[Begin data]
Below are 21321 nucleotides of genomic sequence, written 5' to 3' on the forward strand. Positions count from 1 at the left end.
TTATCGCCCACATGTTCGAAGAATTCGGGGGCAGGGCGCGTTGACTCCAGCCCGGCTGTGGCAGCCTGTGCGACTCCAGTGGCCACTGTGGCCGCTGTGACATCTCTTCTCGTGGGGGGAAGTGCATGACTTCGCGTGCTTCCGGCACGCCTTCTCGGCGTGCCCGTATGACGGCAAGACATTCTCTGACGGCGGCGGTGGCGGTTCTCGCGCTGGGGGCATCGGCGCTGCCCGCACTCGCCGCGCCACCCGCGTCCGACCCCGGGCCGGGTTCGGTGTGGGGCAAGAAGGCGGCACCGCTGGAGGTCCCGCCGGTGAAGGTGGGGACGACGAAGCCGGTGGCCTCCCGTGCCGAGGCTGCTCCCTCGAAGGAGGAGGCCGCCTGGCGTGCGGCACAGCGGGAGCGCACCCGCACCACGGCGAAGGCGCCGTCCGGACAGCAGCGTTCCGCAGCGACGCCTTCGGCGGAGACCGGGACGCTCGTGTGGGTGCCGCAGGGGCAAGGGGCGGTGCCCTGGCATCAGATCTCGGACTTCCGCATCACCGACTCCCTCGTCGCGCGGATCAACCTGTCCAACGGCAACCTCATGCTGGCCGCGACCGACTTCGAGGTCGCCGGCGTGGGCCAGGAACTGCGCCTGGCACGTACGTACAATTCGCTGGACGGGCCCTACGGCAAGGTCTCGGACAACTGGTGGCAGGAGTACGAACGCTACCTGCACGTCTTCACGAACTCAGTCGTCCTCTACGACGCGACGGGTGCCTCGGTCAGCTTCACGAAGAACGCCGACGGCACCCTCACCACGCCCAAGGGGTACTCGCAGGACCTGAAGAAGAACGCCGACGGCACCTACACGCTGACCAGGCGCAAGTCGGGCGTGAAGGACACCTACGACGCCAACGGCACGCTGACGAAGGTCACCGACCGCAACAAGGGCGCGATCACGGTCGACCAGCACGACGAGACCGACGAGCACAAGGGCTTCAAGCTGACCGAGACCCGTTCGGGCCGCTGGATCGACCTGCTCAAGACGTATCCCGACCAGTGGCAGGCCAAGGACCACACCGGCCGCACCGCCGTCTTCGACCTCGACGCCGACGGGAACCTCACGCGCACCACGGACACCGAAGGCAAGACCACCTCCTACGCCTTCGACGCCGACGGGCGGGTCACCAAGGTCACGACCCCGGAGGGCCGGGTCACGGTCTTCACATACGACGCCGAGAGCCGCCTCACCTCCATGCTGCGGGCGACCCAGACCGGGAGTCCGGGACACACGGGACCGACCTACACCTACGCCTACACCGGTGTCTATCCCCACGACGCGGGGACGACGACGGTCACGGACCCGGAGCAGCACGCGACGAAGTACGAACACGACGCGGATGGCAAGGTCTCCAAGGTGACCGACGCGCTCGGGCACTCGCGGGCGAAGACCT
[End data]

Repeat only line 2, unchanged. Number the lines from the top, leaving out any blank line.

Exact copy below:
TTATCGCCCACATGTTCGAAGAATTCGGGGGCAGGGCGCGTTGACTCCAGCCCGGCTGTGGCAGCCTGTGCGACTCCAGTGGCCACTGTGGCCGCTGTGACATCTCTTCTCGTGGGGGGAAGTGCATGACTTCGCGTGCTTCCGGCACGCCTTCTCGGCGTGCCCGTATGACGGCAAGACATTCTCTGACGGCGGCGGTGGCGGTTCTCGCGCTGGGGGCATCGGCGCTGCCCGCACTCGCCGCGCCACCCGCGTCCGACCCCGGGCCGGGTTCGGTGTGGGGCAAGAAGGCGGCACCGCTGGAGGTCCCGCCGGTGAAGGTGGGGACGACGAAGCCGGTGGCCTCCCGTGCCGAGGCTGCTCCCTCGAAGGAGGAGGCCGCCTGGCGTGCGGCACAGCGGGAGCGCACCCGCACCACGGCGAAGGCGCCGTCCGGACAGCAGCGTTCCGCAGCGACGCCTTCGGCGGAGACCGGGACGCTCGTGTGGGTGCCGCAGGGGCAAGGGGCGGTGCCCTGGCATCAGATCTCGGACTTCCGCATCACCGACTCCCTCGTCGCGCGGATCAACCTGTCCAACGGCAACCTCATGCTGGCCGCGACCGACTTCGAGGTCGCCGGCGTGGGCCAGGAACTGCGCCTGGCACGTACGTACAATTCGCTGGACGGGCCCTACGGCAAGGTCTCGGACAACTGGTGGCAGGAGTACGAACGCTACCTGCACGTCTTCACGAACTCAGTCGTCCTCTACGACGCGACGGGTGCCTCGGTCAGCTTCACGAAGAACGCCGACGGCACCCTCACCACGCCCAAGGGGTACTCGCAGGACCTGAAGAAGAACGCCGACGGCACCTACACGCTGACCAGGCGCAAGTCGGGCGTGAAGGACACCTACGACGCCAACGGCACGCTGACGAAGGTCACCGACCGCAACAAGGGCGCGATCACGGTCGACCAGCACGACGAGACCGACGAGCACAAGGGCTTCAAGCTGACCGAGACCCGTTCGGGCCGCTGGATCGACCTGCTCAAGACGTATCCCGACCAGTGGCAGGCCAAGGACCACACCGGCCGCACCGCCGTCTTCGACCTCGACGCCGACGGGAACCTCACGCGCACCACGGACACCGAAGGCAAGACCACCTCCTACGCCTTCGACGCCGACGGGCGGGTCACCAAGGTCACGACCCCGGAGGGCCGGGTCACGGTCTTCACATACGACGCCGAGAGCCGCCTCACCTCCATGCTGCGGGCGACCCAGACCGGGAGTCCGGGACACACGGGACCGACCTACACCTACGCCTACACCGGTGTCTATCCCCACGACGCGGGGACGACGACGGTCACGGACCCGGAGCAGCACGCGACGAAGTACGAACACGACGCGGATGGCAAGGTCTCCAAGGTGACCGACGCGCTCGGGCACTCGCGGGCGAAGACCT